Obstructed drain floods parking lot

Not a question but post 2, after this one, is the end of the parking lot story. You may have already read most of this one, especially the first part.
Did I ever tell you all about my parking lot flooding? My house is about 37 years old and the oldest houses in the n'hood, the road, and parking lot is about 38 years old. But there was no flooding until 4 or 5 years ago.
In an intense rain, t=he water backed up at the drain and it got half-way up my rear wheels and the water entered another n'brs car, and she said she had to buy a new one.
Our 3 or 4 cars are parked at the lowest point in the parking lot which gets any water that doesn't get captured by drains on the side of a hill 3'8" of a mile wide and about 30 feet high.
The drain goes through a culvert which opens into a stream bed maybe 40 feet away. Silt etc. maybe 5 inches high was obstructing the end of the 14" culvert. So I dug that out and deepened and widened the channel from the culvert to the stream itself. Use a pick a lot for the rocks and a shovel.
I told the prez of the HOA, but she still hired a mini-excavator and he did the same thing I did but deeper and wider.
Didn't help. Rained and flooded again, though I moved the car before it got 'wet'. But this means I can't leave my car in the regular spot when I go out of town, get a ride, go into the hospital, go to sleep, or even when I'm up and about, I can't tell how hard it is raining, even with the windows open.
So the HOA hired a vacuum truck, big as a big garbage truck. The hose was translucent and I could hear lots of gravel (what comes off a blacktop parking lot) etc. being sucked up the long 10" hose. Also two little foot-powered scooters were sucked up. I vaguely remember when the little girls road them, 10 years ago.
Didn't help.
HOA prez says she'll have it vacuumed every 6 months. I say, if it took 37 years to clog, why would it need vacuuming in 6 months. She probably doesn't like me now.
I notice that the lot has been fully repaved or repaired enough that the road is 2" higher at the drain than it once was. The opening is 7 feet wide and 4 to 4.5 inches wide, instead of 6 to 6.5 like it was originally. I point this out to HOA prez. She says the head of the management company doesn't think that's the problem. A guy who works 40 miles away and has probably never been here and if he has he probably didn't get out of the car to look at the drain.
I talk to two paving contractors, one of whom comes out for free, knowing the job is too small for him, and another on the phone, who both agree the smaller drain *might* be the problem.
Continued.....
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In alt.home.repair, on Fri, 14 Oct 2016 20:06:07 -0400, micky

So the contractors I talked to said it was possible that it was the opening to the drain, but I decided I should catch it in the act of flooding.
For two years, it never rains as hard as it can, except maybe once, when I rush home from 25 miles away, but it's stopped raining before I get there.
Finally, it's flooding at 10 PM about August 1, and I go out with a crow bar to remove the manhole cover from the cement top of the catchbasin that the drain opening drains into.
The water is 10" deep on the parking lot and 7" above the manhole, cement top, and grass area next to it.
The water is dirty and I keep tapping but I can't even find the hole in the manhole cover. When the water recedes so it's only 2 or 3 inches deep I find the hole and lift out the cover.
Although water is pouring in through the side and the manhole, the water is 3 feet below the top. If the restriction were in the culvert, the water would be all the way at the top, or it would not be backing up into the parking lot. So the restriction is at the drain opening. --- I email the president of the HOA to let her know I'm sure. She doesn't answer me.
Within a month there is a meeting of the HOA and they're hiring a paving contractor to fix the chuckholes (which they call potholes in the east.) $15,000 iirc.
I write the Prez, Now is the time to fix the drain, when he might charge just 150 for cutting out 3" by 7' and maybe 100 for sealing it in some way, or he might even do it for free. And if we don't do it now, we'll have to pay 2000 or 4000 minimum for just this little job, or hire a handyman (Ugh).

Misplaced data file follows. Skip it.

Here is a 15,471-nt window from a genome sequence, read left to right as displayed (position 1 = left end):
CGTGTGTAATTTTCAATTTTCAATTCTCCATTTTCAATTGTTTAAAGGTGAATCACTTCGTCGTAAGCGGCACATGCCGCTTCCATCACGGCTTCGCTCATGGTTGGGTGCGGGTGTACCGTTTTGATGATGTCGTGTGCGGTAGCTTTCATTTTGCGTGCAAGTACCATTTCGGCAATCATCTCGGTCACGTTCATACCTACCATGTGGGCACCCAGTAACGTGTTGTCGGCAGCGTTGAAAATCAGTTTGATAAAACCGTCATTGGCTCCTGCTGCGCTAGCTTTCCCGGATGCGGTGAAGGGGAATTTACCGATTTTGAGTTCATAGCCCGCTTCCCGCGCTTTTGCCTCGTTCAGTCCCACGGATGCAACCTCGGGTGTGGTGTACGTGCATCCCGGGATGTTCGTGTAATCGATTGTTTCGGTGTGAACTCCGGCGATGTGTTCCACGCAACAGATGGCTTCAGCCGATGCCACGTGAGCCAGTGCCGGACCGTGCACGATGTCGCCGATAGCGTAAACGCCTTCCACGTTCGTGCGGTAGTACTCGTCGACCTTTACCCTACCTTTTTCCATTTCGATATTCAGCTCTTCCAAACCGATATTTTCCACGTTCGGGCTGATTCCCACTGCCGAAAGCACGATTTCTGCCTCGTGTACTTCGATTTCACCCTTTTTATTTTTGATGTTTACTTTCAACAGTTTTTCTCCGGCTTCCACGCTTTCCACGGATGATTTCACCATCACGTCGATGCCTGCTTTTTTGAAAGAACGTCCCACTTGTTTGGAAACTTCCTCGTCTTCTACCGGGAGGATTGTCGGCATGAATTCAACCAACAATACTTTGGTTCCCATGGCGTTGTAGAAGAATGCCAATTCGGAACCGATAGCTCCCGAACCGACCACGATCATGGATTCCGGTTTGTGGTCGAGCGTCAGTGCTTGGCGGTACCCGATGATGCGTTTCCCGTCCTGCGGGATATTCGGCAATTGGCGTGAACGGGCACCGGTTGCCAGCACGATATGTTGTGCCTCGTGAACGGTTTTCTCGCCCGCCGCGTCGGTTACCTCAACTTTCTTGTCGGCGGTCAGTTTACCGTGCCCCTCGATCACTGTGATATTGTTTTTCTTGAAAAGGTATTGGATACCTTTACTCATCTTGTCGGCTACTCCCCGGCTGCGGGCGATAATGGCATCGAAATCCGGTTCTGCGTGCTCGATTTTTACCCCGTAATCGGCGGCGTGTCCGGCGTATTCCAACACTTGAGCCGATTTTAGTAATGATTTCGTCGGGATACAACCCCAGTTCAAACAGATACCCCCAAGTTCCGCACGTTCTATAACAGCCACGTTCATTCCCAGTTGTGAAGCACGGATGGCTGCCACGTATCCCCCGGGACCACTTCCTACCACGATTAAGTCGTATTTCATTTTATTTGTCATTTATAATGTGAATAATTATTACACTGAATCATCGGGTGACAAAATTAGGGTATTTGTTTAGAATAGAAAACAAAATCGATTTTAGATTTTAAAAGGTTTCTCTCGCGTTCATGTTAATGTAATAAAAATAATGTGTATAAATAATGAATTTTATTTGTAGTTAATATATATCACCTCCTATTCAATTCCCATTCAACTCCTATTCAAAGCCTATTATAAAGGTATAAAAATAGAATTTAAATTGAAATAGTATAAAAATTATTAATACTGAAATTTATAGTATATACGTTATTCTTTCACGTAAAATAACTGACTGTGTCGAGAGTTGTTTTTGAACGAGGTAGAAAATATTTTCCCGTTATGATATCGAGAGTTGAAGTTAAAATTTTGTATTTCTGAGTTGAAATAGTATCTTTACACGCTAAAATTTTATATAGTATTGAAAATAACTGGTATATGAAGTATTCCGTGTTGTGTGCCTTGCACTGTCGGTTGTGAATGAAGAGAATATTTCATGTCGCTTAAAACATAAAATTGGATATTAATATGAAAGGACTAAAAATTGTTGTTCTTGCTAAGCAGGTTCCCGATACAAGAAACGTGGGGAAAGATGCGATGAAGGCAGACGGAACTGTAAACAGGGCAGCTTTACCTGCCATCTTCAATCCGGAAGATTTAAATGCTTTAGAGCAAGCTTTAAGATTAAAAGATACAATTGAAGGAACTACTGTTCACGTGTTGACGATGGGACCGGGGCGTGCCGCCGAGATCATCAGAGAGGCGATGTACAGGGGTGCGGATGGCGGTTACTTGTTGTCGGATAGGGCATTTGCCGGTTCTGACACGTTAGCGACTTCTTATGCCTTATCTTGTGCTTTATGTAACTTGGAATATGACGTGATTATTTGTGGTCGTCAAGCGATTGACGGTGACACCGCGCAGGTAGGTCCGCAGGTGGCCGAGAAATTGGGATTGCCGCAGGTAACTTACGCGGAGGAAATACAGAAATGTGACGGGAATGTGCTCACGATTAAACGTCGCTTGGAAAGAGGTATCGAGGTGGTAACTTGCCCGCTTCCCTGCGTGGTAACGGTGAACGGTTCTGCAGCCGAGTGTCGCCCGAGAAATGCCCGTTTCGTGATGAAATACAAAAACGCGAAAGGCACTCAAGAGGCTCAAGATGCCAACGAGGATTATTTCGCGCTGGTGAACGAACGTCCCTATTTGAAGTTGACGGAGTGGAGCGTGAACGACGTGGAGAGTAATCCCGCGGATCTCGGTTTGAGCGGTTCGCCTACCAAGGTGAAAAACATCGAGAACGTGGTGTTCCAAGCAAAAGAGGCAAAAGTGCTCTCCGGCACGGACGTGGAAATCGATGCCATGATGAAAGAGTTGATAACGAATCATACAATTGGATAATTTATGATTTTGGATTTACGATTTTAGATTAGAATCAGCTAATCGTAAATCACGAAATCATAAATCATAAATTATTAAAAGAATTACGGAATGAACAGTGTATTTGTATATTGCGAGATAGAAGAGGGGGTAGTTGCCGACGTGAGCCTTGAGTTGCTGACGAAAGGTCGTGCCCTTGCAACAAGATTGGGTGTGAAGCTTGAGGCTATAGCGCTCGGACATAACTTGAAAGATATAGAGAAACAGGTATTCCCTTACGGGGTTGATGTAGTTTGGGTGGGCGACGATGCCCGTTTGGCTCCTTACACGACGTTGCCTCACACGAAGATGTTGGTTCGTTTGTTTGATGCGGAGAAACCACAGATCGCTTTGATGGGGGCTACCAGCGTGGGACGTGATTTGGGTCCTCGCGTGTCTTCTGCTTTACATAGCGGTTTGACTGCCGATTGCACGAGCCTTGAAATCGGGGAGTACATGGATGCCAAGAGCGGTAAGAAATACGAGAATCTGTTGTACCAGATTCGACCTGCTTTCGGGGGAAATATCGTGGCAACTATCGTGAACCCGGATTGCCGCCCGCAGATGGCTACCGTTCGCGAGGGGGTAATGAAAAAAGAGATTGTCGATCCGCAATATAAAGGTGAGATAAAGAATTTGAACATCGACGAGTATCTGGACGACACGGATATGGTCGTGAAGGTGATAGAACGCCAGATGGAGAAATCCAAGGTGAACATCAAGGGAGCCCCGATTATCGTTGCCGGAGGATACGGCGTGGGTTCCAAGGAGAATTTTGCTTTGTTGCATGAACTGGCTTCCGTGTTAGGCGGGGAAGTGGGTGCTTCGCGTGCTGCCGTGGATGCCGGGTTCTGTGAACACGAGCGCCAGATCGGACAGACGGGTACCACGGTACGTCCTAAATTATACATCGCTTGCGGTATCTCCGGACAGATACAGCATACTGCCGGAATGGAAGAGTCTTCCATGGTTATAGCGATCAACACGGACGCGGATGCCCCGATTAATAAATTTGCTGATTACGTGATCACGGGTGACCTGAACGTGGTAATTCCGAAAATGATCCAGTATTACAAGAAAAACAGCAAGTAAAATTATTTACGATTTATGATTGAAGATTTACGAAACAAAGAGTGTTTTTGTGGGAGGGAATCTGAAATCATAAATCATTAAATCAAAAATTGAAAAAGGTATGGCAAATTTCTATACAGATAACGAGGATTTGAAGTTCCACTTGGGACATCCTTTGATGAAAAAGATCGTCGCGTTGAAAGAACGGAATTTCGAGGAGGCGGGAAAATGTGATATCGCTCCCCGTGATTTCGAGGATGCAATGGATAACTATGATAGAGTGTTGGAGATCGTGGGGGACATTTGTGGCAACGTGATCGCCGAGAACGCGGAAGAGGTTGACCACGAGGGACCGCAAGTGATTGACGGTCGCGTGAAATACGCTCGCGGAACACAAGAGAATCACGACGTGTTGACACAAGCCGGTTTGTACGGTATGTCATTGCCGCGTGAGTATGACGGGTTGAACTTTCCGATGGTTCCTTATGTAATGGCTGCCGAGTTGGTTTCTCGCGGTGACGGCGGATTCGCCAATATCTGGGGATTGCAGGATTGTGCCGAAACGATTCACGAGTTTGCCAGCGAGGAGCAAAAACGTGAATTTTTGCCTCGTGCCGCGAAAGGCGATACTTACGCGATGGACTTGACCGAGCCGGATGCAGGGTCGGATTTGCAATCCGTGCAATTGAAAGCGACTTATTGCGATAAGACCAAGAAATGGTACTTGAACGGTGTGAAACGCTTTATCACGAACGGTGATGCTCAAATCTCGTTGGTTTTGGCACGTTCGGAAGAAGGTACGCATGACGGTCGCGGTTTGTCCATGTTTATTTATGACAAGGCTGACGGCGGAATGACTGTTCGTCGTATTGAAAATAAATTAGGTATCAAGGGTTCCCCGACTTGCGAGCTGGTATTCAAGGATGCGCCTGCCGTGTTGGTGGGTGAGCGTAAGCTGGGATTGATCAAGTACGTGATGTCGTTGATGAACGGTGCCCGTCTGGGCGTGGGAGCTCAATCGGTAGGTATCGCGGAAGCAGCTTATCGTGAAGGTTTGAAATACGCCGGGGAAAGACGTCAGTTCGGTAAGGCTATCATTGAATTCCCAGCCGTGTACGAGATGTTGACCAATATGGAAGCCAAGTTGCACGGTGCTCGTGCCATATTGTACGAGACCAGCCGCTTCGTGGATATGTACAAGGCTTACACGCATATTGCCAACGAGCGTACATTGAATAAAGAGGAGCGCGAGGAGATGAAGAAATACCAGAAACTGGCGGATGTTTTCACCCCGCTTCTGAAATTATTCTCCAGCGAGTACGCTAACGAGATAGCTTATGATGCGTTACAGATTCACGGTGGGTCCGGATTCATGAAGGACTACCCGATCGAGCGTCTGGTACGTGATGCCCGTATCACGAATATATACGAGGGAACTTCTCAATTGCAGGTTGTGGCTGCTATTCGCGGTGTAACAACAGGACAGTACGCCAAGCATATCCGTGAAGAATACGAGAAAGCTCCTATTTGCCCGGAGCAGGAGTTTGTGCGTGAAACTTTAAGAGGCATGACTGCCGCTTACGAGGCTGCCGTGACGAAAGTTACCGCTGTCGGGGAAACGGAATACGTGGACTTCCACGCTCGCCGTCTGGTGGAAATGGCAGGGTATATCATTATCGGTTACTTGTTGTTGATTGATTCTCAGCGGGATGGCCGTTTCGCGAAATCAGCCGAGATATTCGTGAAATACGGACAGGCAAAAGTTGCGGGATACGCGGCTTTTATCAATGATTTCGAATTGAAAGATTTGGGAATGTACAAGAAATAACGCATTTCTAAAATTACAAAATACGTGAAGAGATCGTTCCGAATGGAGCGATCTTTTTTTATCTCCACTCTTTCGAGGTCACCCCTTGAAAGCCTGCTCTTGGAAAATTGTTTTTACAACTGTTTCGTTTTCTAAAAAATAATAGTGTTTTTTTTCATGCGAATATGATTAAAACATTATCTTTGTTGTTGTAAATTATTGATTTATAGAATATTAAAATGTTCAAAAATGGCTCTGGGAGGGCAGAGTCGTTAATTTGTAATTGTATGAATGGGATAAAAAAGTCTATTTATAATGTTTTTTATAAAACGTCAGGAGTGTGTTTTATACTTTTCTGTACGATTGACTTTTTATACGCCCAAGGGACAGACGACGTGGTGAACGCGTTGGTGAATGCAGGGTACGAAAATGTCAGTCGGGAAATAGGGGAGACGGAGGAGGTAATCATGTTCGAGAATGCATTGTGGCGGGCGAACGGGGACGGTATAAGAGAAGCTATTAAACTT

No answer.
Another email with a few more details. No answer.
I write another shorter, punchier email. No answer.
I call 2 other board memebers whose numbers I know and didn't lose. to find out who the contractor is and when he's coming. One is no longer on the board and doesn't seem happy with them. The other calls me back as soon as she gets out of bible study, before she even goes home, and says she'll send me the name of the contractor we hired.
She does that two nights later, Thursday night, but Thursday morning. Sept 1. I see signs up up where they dont' want people to park, so they can do the repairs Sept. 6 and 7th. I'm going to call them but driving out of the n'hood I see their truck. I talk to the foreman and tell him the problem and he's supposed to tell his boss when he gets back at the end of the day. So I wait until Friday around 1PM.
I call. The guy in charge of paving is one of the principals of the company. I say I want to add one more task to his job, tell him about the flooding, and I'm almost certain I refer to cutting 3" off.
I'm about to offer to pay extra when he says, "I don't think there'll be any extra charge for this." I say, clearly, "If there is, let me know." I'd given him my name and maybe my phone (and I'm listed) and after he asks for pictures, he has my email address
He asks for pictures, but that's to make sure we're talking about the same drain, so I go out take pictures, learn how to get them from 2 megs down to 150K each and email them to him. He sends back a thank you.
So now I figure the HOA prez won't think about this over the weekend so she won't interfere, and then I learn that Monday is Labor Day, so she probably won't think about it until Tueday, when she'll probably go to work at 8:30.
Tuesday I keep looking out the window and at 10:30 a workman shows up. By the time I get downstairs he's started the gas circular saw and has cut a lline 4 feet from the drain!!!! OMG, what happened to 150 dollars? It's not 3 inches anymore, it's 4 feet!!! Somone has made marks in red paint as big as his cut, but they weren't there Friday afternoon. He must have just done it. But it's too late to ask because he's started the cut. He cuts out about 5 square yards, then more men come and they break up the blacktop and use a little backhoe? with a scoop to take it to the dump truck. Then they add the blacktop and pause several times to tamp down or roll what they've poured. All in all it takes about 7 men 60 or 70 minutes to dig down and slope the pavement from 4 feet away to the drain, instead of 1 man and less than an hour.